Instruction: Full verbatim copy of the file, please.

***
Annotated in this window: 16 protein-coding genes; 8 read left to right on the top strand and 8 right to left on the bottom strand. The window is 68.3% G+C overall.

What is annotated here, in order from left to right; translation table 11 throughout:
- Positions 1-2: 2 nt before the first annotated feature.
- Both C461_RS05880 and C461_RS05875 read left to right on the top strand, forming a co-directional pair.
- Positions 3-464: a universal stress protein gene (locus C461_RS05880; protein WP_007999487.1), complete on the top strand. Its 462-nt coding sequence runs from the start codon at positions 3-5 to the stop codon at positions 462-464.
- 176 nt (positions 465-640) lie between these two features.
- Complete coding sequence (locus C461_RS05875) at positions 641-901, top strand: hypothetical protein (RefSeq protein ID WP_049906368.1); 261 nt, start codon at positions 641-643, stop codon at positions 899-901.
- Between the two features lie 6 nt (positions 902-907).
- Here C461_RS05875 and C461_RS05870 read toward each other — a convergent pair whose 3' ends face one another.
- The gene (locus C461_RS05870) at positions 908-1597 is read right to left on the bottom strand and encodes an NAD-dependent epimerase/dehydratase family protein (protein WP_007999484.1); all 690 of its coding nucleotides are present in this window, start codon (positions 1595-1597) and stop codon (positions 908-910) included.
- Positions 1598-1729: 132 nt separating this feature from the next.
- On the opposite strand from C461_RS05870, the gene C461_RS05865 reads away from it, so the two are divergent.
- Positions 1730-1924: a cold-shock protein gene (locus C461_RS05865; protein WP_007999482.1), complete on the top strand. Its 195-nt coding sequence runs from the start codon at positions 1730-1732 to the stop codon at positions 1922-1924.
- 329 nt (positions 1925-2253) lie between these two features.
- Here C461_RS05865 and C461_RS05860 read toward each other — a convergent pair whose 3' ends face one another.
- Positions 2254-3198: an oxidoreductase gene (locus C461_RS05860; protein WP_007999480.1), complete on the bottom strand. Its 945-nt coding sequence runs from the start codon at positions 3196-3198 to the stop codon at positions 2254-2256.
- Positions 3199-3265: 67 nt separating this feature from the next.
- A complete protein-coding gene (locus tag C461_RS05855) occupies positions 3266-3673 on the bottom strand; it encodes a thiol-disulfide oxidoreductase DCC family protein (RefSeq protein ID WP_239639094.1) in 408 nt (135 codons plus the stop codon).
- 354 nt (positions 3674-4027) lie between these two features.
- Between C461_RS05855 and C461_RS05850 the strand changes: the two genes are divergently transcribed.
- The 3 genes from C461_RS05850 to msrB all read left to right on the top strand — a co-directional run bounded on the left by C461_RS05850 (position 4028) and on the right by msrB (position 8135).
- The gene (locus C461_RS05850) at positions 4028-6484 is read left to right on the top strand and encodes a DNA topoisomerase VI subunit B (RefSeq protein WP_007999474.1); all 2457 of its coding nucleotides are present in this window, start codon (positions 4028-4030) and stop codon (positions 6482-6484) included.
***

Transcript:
Annotated in this window: 16 protein-coding genes; 8 read left to right on the top strand and 8 right to left on the bottom strand. The window is 68.3% G+C overall.

What is annotated here, in order from left to right; translation table 11 throughout:
- Positions 1-2: 2 nt before the first annotated feature.
- Both C461_RS05880 and C461_RS05875 read left to right on the top strand, forming a co-directional pair.
- Positions 3-464: a universal stress protein gene (locus C461_RS05880; protein WP_007999487.1), complete on the top strand. Its 462-nt coding sequence runs from the start codon at positions 3-5 to the stop codon at positions 462-464.
- 176 nt (positions 465-640) lie between these two features.
- Complete coding sequence (locus C461_RS05875) at positions 641-901, top strand: hypothetical protein (RefSeq protein ID WP_049906368.1); 261 nt, start codon at positions 641-643, stop codon at positions 899-901.
- Between the two features lie 6 nt (positions 902-907).
- Here C461_RS05875 and C461_RS05870 read toward each other — a convergent pair whose 3' ends face one another.
- The gene (locus C461_RS05870) at positions 908-1597 is read right to left on the bottom strand and encodes an NAD-dependent epimerase/dehydratase family protein (protein WP_007999484.1); all 690 of its coding nucleotides are present in this window, start codon (positions 1595-1597) and stop codon (positions 908-910) included.
- Positions 1598-1729: 132 nt separating this feature from the next.
- On the opposite strand from C461_RS05870, the gene C461_RS05865 reads away from it, so the two are divergent.
- Positions 1730-1924: a cold-shock protein gene (locus C461_RS05865; protein WP_007999482.1), complete on the top strand. Its 195-nt coding sequence runs from the start codon at positions 1730-1732 to the stop codon at positions 1922-1924.
- 329 nt (positions 1925-2253) lie between these two features.
- Here C461_RS05865 and C461_RS05860 read toward each other — a convergent pair whose 3' ends face one another.
- Positions 2254-3198: an oxidoreductase gene (locus C461_RS05860; protein WP_007999480.1), complete on the bottom strand. Its 945-nt coding sequence runs from the start codon at positions 3196-3198 to the stop codon at positions 2254-2256.
- Positions 3199-3265: 67 nt separating this feature from the next.
- A complete protein-coding gene (locus tag C461_RS05855) occupies positions 3266-3673 on the bottom strand; it encodes a thiol-disulfide oxidoreductase DCC family protein (RefSeq protein ID WP_239639094.1) in 408 nt (135 codons plus the stop codon).
- 354 nt (positions 3674-4027) lie between these two features.
- Between C461_RS05855 and C461_RS05850 the strand changes: the two genes are divergently transcribed.
- The 3 genes from C461_RS05850 to msrB all read left to right on the top strand — a co-directional run bounded on the left by C461_RS05850 (position 4028) and on the right by msrB (position 8135).
- The gene (locus C461_RS05850) at positions 4028-6484 is read left to right on the top strand and encodes a DNA topoisomerase VI subunit B (RefSeq protein WP_007999474.1); all 2457 of its coding nucleotides are present in this window, start codon (positions 4028-4030) and stop codon (positions 6482-6484) included.